Those accepting buyout offers generally must promise to separate on an agreed-upon date and may withdraw their acceptance up to that date, except when the agency can show a valid reason why allowing them to change their minds would cause a hardship to the agency. Such reasons may include that the person’s position already has been abolished, the agency does not have enough other buyout takers to avoid a RIF, or another employee whose job had been saved by the separation agreement would be adversely affected.

Employees leaving with a buyout have the same options to continue federally sponsored insurance as do similarly situated workers retiring or resigning, as pertinent, without an incentive payment. See Chapter 2 for insurance policies for those retiring and see Chapter 8, Section 5, for policies for those separating before retirement eligibility.

Re-Employment Restrictions—Employees accepting the incentives must agree not to return to another federal job within five years unless they repay the full (pretax) amount of their payments prior to their first day at the new government job. This applies to any appointment, of any duration, full- or part-time, temporary or permanent, including in the Postal Service.

The general rule is that the restriction covers any position in which the salary is paid by the government. In some cases, the re-employment ban also applies to working for an agency under a personal services contract, the definition of which covers most consulting type arrangements. Working as an employee of a company under contract to the government may not protect an employee from falling under the definition of a personal services contract. OPM can waive the repayment at the request of an Executive Branch agency if the individual possessed unique abilities and is the only qualified applicant available or in situations involving emergencies that threaten life or property. Similar authority applies to the deciding authority for buyouts offered by the Legislative or Judicial Branches.

Employees who have received buyouts should check with the legal counsel at the agency that paid the buyout before returning to work. 

DoD Authority

Public Law 108-136 created permanent authority at 5 U.S.C. 9902(i) for the Defense Department to offer buyouts (as well as early retirement; see Chapter 3, Section 5) for either downsizing or restructuring purposes. The number of buyouts is limited to 25,000 a year department-wide, not counting actions related to base closing activities or offers made to non-appropriated fund employees. The total is allocated among DoD components according to their percentage of the department’s civilian workforce.

Under internal DoD policy, the incentives may be used to reshape or reduce the workforce, create vacancies for the placement of employees subject to involuntary separation by RIF, or avoid the need for involuntary separations during a RIF. Employees accepting a buyout must separate from service voluntarily by retirement or resignation. Terms of the offers and the re-employment restrictions parallel those described above.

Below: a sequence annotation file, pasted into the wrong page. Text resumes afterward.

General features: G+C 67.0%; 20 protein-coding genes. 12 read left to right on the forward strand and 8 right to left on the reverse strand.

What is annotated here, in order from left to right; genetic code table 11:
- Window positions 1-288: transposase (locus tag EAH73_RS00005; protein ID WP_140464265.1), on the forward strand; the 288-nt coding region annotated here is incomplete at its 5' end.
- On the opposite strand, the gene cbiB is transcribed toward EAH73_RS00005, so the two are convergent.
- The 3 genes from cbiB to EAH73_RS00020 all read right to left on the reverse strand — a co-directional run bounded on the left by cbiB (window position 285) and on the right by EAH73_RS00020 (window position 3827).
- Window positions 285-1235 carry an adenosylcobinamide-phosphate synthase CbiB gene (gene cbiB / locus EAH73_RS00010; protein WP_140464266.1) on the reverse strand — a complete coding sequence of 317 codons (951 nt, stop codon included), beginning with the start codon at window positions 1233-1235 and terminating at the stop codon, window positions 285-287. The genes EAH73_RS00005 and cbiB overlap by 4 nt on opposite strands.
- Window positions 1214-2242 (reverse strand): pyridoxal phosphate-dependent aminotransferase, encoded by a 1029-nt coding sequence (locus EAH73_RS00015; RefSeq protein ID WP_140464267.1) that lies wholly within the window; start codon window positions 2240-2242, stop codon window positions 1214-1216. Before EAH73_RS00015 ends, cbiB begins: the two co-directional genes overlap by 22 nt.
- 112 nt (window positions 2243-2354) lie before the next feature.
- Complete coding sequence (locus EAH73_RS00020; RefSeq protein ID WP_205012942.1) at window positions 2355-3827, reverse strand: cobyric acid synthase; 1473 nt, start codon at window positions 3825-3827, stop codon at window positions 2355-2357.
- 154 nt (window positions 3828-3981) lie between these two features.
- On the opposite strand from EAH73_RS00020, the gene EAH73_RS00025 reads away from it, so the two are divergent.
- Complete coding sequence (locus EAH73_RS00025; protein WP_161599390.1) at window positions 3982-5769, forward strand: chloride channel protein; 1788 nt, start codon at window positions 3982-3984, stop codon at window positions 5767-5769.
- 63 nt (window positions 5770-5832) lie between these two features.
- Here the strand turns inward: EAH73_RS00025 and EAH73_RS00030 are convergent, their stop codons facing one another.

Downsizing buyouts may be offered at any time and location where the acceptance of an incentive will avoid involuntary separations and typically are offered at least 30 days before RIF notices are to be issued, although a component head may waive that deadline. 

A restructuring buyout must be tied directly to workplace restructuring actions where management offers the buyout to create vacancies that will be reshaped to meet mission objectives. Restructuring buyouts may be used to correct skill imbalances or to reduce the number of high grade, managerial or supervisory positions. Position restructuring is restricted to the vacancy created by application of the buyout. 

DoD may pay buyouts in lump sums or installments: biweekly payments at a rate selected by the employee until the full amount of the buyout is paid, up to one year, or in two equal payments, one following separation and the other half six months later.

Only those employed within the department continuously for more than 12 months are eligible. Also ineligible are: employees serving under time-limited appointments; re-employed annuitants; those with disabilities that would qualify them for disability retirement; those who have previously received buyouts; those who have accepted a position in another federal agency; those who have declined to relocate with their position or declined a transfer of function; those who have received a specific notice of RIF separation; and those in receipt of involuntary separation notices for misconduct or unsatisfactory performance. 

Buyouts are available only with waivers to those: covered by a written service agreement resulting from permanent change of station or training; in receipt of recruitment, relocation or retention incentive payments; in a position for which special salary rates are approved; occupying a position defined as hard to fill; or in senior executive or equivalent levels.

In addition to the requirement to repay a buyout if they return to federal employment within five years (see above), recipients of buyouts from DoD generally cannot be re-employed by that department under any circumstances within 12 months of their separation date, under departmental policy at DoDI 1400.25. Both restrictions apply to all federally compensated forms of employment, including temporary appointments, as well as employment in nonappropriated fund organizations or as a government contractor. The department may waive either re-employment restriction if the individual is the only qualified applicant available for the position. Since OPM does not have jurisdiction over the department’s authority, waiver authorities granted by OPM do not apply to DoD buyouts.

Phase II—Under a program known as Voluntary Separation Incentive Pay Phase II (5 U.S.C. 9902(i)), DoD may offer cash incentives to encourage employees at non-downsizing installations to resign or retire to create vacancies for Priority Placement Program registrants who are facing involuntary separation at downsizing or closing activities. The authority to offer Phase II buyouts is delegated to installation commanders and activity heads.